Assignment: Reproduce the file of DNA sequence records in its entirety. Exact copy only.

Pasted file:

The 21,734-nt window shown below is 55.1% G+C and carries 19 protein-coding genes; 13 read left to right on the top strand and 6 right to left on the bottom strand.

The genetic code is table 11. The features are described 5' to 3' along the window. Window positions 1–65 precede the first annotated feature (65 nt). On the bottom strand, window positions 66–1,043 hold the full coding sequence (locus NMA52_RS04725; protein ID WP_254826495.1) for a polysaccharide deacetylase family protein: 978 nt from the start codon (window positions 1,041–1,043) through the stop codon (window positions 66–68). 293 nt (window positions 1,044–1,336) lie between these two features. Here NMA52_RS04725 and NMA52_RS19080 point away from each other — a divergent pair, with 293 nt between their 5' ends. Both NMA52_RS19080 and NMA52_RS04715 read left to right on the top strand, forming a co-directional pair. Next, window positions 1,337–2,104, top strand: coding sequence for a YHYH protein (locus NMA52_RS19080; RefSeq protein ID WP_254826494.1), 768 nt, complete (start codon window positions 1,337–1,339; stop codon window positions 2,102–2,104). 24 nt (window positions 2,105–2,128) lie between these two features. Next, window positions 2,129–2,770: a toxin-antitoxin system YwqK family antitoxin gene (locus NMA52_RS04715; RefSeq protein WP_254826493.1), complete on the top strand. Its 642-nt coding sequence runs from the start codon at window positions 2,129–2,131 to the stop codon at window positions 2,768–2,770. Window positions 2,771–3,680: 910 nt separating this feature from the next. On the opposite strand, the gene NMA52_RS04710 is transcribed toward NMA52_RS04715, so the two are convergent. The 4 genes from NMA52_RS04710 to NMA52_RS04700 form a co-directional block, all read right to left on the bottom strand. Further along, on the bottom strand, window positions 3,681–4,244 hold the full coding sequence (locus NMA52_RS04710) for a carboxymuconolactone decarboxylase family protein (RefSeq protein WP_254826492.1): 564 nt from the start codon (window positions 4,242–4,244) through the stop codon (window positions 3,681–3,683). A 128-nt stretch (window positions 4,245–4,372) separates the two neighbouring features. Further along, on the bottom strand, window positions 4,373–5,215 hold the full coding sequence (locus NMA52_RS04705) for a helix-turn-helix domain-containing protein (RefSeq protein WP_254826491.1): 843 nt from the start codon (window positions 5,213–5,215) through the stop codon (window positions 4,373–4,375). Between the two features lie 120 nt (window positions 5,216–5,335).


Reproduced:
The 21,734-nt window shown below is 55.1% G+C and carries 19 protein-coding genes; 13 read left to right on the top strand and 6 right to left on the bottom strand.

The genetic code is table 11. The features are described 5' to 3' along the window. Window positions 1–65 precede the first annotated feature (65 nt). On the bottom strand, window positions 66–1,043 hold the full coding sequence (locus NMA52_RS04725; protein ID WP_254826495.1) for a polysaccharide deacetylase family protein: 978 nt from the start codon (window positions 1,041–1,043) through the stop codon (window positions 66–68). 293 nt (window positions 1,044–1,336) lie between these two features. Here NMA52_RS04725 and NMA52_RS19080 point away from each other — a divergent pair, with 293 nt between their 5' ends. Both NMA52_RS19080 and NMA52_RS04715 read left to right on the top strand, forming a co-directional pair. Next, window positions 1,337–2,104, top strand: coding sequence for a YHYH protein (locus NMA52_RS19080; RefSeq protein ID WP_254826494.1), 768 nt, complete (start codon window positions 1,337–1,339; stop codon window positions 2,102–2,104). 24 nt (window positions 2,105–2,128) lie between these two features. Next, window positions 2,129–2,770: a toxin-antitoxin system YwqK family antitoxin gene (locus NMA52_RS04715; RefSeq protein WP_254826493.1), complete on the top strand. Its 642-nt coding sequence runs from the start codon at window positions 2,129–2,131 to the stop codon at window positions 2,768–2,770. Window positions 2,771–3,680: 910 nt separating this feature from the next. On the opposite strand, the gene NMA52_RS04710 is transcribed toward NMA52_RS04715, so the two are convergent. The 4 genes from NMA52_RS04710 to NMA52_RS04700 form a co-directional block, all read right to left on the bottom strand. Further along, on the bottom strand, window positions 3,681–4,244 hold the full coding sequence (locus NMA52_RS04710) for a carboxymuconolactone decarboxylase family protein (RefSeq protein WP_254826492.1): 564 nt from the start codon (window positions 4,242–4,244) through the stop codon (window positions 3,681–3,683). A 128-nt stretch (window positions 4,245–4,372) separates the two neighbouring features. Further along, on the bottom strand, window positions 4,373–5,215 hold the full coding sequence (locus NMA52_RS04705) for a helix-turn-helix domain-containing protein (RefSeq protein WP_254826491.1): 843 nt from the start codon (window positions 5,213–5,215) through the stop codon (window positions 4,373–4,375). Between the two features lie 120 nt (window positions 5,216–5,335).